The fact, however, is that “probability” logically rests in the “eye of the beholder” and what is probable to one may be improbable to another. For instance, what Blomberg finds “probable” may not be to critics of the Gospels who do not accept his logic.  This also places Scripture on an acutely subjective level which logical impact of these approach is to reduce the Gospels to a shifting-sand of “one-up-manship” in scholarly debate as to who accepts whose arguments for what reasons or not.  Blomberg argues that “an evenhanded treatment of the data [from analysis of the Gospel material] does not lead to a distrust of the accuracy of the Gospels.”[43]  But, this is actually exceedingly naïve, for who is to dictate to whom what is “evenhanded”?  Many liberals would think these Blomberg has imposed his own evangelical presuppositions and is VERY FAR from being “evenhanded.”  He convinces only himself with this assertion.  Blomberg admits “critical scholarship is often too skeptical.”[44]  Yet, since he has chosen to play with the rules of the critical scholars’ game in approach to the Gospels (however much he modifies their approach—they invented it), they may equally reply on a valid level that Blomberg is too accepting.  This is especially demonstrated when Blomberg accepts “criteria of authenticity” that are used to determine whether portions of the Gospels are historically reliable or not.  He argues, “Using either the older or the new criteria, even the person who is suspicious of the Gospel tradition may come to accept a large percentage of it as historically accurate.”[45] One would immediately ask Blomberg to cite an example, any example, of someone who, previously skeptical, has come to a less skeptical position, but he does not.  Criteria of authenticity are merely a priori tools that prove what one has already concluded.[46]  If one is skeptical regarding tradition, one can select criteria that enforce the already conceived position.  If one is less skeptical, then one can apply criteria that will enforce the already accepted conclusion.  Each side will not accept the data of the other.  What does suffer, however, is the Gospel record as it is torn be philosophical speculation through these criteria.  For Blomberg, one may speak only of the “general reliability” of the Gospels since he has deliberately confined himself to these philosophically-motivated criteria.

Very telling with Blomberg is that he sees two “extreme positions” on historical reliability:  The first being those who “simply . . . believe their doctrine of the inspiration of Scripture requires them to do” and the “other end of the confession spectrum” is “many radical critics” who “would answer the question [regarding reliability] negatively, thinking that proper historical method requires them to disbelieve any narrative so thoroughly permeated by supernatural events, theological interpretation and minor variation among parallels as are in the four Gospels.”  Blomberg instead asserts his position as in-between: “the Gospels must be subjected to the same type of historical scrutiny given to any other writings of antiquity but that they can stand up to such scrutiny admirably.”[47]  The naiveté of this latter position is breath-taking, since historical criticism has been shown to be replete with hostile philosophical underpinnings that apparently Blomberg is either unaware of or choosing to ignore.[48]  These presuppositions always control the outcome.  Moreover, would those who use such radical ideologies in approaching Scripture be convinced of Blomberg’s moderation of them?  Most likely, they would interpret his usage as biased.  What does suffer, however, is the Gospels historical credibility in the process.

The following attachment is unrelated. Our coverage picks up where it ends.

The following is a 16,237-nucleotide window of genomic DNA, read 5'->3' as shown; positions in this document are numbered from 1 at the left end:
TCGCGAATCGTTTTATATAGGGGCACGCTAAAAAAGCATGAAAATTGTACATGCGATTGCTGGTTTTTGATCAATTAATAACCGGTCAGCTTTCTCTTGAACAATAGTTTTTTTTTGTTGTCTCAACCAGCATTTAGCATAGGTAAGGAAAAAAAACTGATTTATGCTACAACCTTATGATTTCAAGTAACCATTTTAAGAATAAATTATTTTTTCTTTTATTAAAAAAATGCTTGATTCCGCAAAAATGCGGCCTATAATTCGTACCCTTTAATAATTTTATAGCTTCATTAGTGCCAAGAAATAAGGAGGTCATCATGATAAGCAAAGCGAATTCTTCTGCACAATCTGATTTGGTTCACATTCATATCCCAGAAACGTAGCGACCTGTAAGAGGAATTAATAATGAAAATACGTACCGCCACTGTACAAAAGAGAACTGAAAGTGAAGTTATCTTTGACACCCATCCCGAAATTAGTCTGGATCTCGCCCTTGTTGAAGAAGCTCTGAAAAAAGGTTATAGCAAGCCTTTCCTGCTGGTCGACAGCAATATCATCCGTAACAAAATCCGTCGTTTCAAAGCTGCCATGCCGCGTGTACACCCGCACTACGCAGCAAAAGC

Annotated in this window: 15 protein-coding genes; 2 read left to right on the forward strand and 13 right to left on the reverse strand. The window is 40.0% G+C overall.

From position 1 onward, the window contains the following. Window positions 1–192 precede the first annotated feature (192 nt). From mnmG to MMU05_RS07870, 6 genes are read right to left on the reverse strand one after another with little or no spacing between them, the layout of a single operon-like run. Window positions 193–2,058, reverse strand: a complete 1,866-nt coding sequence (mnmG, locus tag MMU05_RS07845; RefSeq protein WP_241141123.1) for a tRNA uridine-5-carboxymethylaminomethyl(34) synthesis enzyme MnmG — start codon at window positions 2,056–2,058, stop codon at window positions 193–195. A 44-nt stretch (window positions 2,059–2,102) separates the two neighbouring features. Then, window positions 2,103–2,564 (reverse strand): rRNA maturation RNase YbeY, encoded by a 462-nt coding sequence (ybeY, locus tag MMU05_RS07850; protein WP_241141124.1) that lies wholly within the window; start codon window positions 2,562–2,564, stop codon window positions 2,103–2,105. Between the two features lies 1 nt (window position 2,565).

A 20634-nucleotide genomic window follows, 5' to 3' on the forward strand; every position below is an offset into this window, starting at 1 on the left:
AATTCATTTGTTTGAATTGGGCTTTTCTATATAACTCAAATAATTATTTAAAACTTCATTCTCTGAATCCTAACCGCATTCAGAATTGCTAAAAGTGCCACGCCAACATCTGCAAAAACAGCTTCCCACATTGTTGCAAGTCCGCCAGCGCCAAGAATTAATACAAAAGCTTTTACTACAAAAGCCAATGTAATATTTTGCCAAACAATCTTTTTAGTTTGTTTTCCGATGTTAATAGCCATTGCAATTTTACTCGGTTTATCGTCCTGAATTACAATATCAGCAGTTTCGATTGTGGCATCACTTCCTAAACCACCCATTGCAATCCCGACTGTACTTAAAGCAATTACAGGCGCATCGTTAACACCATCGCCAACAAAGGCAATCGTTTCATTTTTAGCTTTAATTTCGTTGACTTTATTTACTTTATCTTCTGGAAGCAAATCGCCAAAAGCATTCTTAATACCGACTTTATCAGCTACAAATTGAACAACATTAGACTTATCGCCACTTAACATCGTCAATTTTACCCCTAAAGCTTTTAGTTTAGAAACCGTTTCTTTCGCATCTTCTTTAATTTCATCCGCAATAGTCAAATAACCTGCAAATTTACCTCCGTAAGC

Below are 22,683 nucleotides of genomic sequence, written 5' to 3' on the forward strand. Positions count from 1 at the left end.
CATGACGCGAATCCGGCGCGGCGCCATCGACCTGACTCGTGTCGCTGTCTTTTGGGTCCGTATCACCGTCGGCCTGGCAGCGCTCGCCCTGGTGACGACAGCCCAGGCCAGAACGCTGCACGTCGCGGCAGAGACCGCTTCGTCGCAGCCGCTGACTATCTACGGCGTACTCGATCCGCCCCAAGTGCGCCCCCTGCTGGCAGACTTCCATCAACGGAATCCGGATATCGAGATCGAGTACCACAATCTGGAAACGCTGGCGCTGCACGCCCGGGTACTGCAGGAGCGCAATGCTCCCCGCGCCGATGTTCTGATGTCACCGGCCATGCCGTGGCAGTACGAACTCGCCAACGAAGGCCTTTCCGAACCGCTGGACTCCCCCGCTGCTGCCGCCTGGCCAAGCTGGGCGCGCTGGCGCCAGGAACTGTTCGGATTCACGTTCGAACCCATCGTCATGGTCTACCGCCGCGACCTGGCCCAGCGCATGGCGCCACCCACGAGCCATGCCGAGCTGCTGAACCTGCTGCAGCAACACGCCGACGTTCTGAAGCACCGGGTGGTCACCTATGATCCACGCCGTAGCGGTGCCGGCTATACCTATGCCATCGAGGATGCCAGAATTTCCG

Blomberg argues that “it is unfair to begin historical inquiry by superimposing a theological interpretation over it, it is equally unfair to ignore the theological implications that rise from it.”[49]  A much more pertinent question, however, for Blomberg to answer is” Is it fair, however, for the Gospel record to be in turn subjected to historical critical ideologies whose purpose was to negate and marginalize the Gospel record?  Blomberg is so willing and ready to remove the former but very welcoming in allowing the latter in his own subjective approach to the Gospels.


More examples from Blomberg’s writings could be cited.  The point is simply this: Blomberg is not in a good position to defend Licona’s position, for many of Blomberg’s positions are even worse than Licona’s.  With friends like Blomberg, Licona does not need any enemies.  Blomberg himself as well as his assertions constitutes evidence against his very own positions while affirming the warnings and concerns of Licona’s critics concerning Licona’s approach.

Further, the time has come to expose people like Blomberg who enjoy wide acceptance in certain evangelical circles but who denies the historic evangelical doctrine of inerrancy.  This is not to say, Blomberg’s views on other essential doctrines could not be orthodox.  They have not been examined here.  It is simply to note that neither his defense of Licona, nor his own views on the origin and nature of Scripture meet the evangelical test of orthodoxy.  They are not in accord with the historic position of the Christian Church (see John Hannah, Inerrancy and the Church).  Nor are they in accord with the historic Princeton view of B. B. Warfield (Limited Inspiration) and Charles Hodge.  Nor are they consistent with the heirs of the historic view in the framers of the ICBI.  Nor do they correspond to the view of the framers of ETS, nor its officially adopted ICBI approach.  Indeed, Blomberg admits that he voted contrary to these positions in the Gundry case.  There are other groups to which he can belong that do not believe in the historic view of inerrancy.  But neither he nor Licona have the right to use revisionist thought on the framers of ETS and ICBI.  If they wish to hold another view, so be it.  Let them join other groups or start their own.  But they have no right to redefine what the ETS and ICBI framers meant to suit their own liberal ideas.